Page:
In 2011, Leonard created Semi-Rad.com, a popular, humorous climbing and outdoor blog reflecting on adventure and the human experience.
“I didn’t want to lose touch with the outdoor part of me,” he explains. At the time, he’d accepted a new job that took him out of the outdoor industry. “And I had all these things I’d written that couldn’t necessarily work for a magazine. I wanted a place to share them.”
In the introduction to Semi-Rad.com, Leonard writes, “I think we all need to spend more time doing things we love, going to places that make us feel small, remembering to laugh at ourselves, and getting a little cold, tired and scared every once in a while.
“I have not been featured in a climbing video, or a ski film, and I will likely never win a bike or foot race. But I love the mountains, and being outside. I’m probably a lot like you.”
The first book Leonard wrote, The New American Road Trip Mixed Tape (2013) — a beatnik, soul-searching narrative about moving into his van, traveling the American West and jumping head-first into the dirtbag life — he published himself. His second book, also self-published, Funny Shit in the Woods, is a collection of Semi-Rad.com’s most popular essays, running the gamut from mishaps while going to the bathroom outside to the pitfalls of introducing a new love-interest to a dangerous sport.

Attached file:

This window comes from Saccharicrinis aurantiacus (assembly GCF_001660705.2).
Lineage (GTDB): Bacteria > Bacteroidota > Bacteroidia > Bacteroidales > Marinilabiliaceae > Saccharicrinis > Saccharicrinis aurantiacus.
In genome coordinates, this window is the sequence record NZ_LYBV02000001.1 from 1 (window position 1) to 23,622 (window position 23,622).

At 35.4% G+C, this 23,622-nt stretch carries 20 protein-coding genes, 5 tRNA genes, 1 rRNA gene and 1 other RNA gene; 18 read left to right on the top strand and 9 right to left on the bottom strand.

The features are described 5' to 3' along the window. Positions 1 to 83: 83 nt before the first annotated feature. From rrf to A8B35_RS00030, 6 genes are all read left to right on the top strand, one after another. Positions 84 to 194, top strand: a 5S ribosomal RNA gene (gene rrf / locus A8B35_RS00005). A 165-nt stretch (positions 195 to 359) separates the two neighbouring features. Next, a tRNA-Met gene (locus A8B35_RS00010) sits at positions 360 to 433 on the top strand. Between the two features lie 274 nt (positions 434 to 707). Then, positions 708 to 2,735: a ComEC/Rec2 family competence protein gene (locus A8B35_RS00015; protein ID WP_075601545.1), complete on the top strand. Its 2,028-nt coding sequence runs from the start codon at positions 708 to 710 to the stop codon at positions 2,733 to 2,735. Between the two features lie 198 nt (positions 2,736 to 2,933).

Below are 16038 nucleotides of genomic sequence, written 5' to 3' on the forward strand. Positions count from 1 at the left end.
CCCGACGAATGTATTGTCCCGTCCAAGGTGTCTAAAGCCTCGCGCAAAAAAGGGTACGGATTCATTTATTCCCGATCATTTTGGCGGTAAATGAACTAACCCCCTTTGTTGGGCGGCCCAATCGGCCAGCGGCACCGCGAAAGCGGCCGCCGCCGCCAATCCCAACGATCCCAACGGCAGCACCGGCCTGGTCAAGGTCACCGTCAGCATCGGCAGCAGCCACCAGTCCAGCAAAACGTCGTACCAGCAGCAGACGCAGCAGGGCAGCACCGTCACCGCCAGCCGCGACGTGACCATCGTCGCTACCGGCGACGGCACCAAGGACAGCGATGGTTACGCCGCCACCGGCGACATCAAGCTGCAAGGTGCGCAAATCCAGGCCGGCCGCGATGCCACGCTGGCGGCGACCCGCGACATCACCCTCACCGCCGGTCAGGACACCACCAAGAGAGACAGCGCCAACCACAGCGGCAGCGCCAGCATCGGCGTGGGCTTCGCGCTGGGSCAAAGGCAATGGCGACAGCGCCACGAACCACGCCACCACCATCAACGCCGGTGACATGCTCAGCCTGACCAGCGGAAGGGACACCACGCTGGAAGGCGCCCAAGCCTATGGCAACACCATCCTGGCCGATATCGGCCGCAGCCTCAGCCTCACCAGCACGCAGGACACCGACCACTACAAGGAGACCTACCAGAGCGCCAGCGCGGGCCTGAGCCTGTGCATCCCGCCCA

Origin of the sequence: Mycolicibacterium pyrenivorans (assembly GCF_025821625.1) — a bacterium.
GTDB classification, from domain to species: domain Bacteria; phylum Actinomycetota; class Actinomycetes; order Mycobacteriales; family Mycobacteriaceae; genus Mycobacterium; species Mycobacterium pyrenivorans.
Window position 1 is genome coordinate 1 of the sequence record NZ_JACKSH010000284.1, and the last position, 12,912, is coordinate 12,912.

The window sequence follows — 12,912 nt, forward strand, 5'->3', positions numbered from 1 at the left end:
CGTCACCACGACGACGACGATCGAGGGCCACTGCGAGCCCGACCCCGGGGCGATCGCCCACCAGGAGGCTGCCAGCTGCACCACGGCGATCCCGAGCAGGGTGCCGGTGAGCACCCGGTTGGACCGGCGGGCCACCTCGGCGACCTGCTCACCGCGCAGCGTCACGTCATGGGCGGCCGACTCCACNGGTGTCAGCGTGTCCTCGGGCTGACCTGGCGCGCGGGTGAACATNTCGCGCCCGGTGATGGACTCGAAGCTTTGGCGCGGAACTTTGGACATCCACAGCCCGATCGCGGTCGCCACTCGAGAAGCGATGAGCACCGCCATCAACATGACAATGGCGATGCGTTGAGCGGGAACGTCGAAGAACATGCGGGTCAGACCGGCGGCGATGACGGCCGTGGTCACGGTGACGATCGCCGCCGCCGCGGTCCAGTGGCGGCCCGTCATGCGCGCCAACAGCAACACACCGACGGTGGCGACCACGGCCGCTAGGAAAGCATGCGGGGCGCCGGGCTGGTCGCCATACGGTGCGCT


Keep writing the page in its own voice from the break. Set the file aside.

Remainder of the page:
60 Meters to Anywhere, however, takes a different tone than his two preceding works. Rather than allowing the humorous and often sarcastic voice in his blog, his memoir adopts a somber, meditative and confessional tone.
“It’s the one thing I can write that has the potential to help people,” Leonard says. “I’m not telling my story in a narcissistic way; here’s an example of a life that isn’t perfect, but in my eyes has become great.”
It is not only through writing that Leonard shares his wit, humility and understanding of the human experience. He has also created and produced several award-winning films, including Frank and the Tower, winner of the 5Point Film Festival “Pure Joy” award, and “35,” winner of the best short film at the Banff Mountain Film Festival.
Since launching himself in the freelance and “creating world,” he says his proudest moment was when a college kid emailed him out of the blue, asking if he’d be a writing mentor.
“The kid was working on his senior thesis. I told him I wasn’t sure what I could teach him, but I could share everything I knew,” Leonard says. “He’d been guiding in Zion [National Park]. He took me big wall climbing, and taught me a lot of things I didn’t know up there. So we traded knowledge. And now he’s got a 26-page mountain profile in Alpinist,” an admirable achievement for a budding writer.
Though Leonard loves writing and producing films, “I’m not a reclusive churning out art,” he says. Through his work, he likes to share and inspire others to make necessary and beautiful changes in their lives, sharing his story with others along the way.
“When you do that, you give people an opening to share their stories and connect with each other too.”
At the end of the day, it’s been a long road, he admits, but “the success of anything is taking it seriously enough.”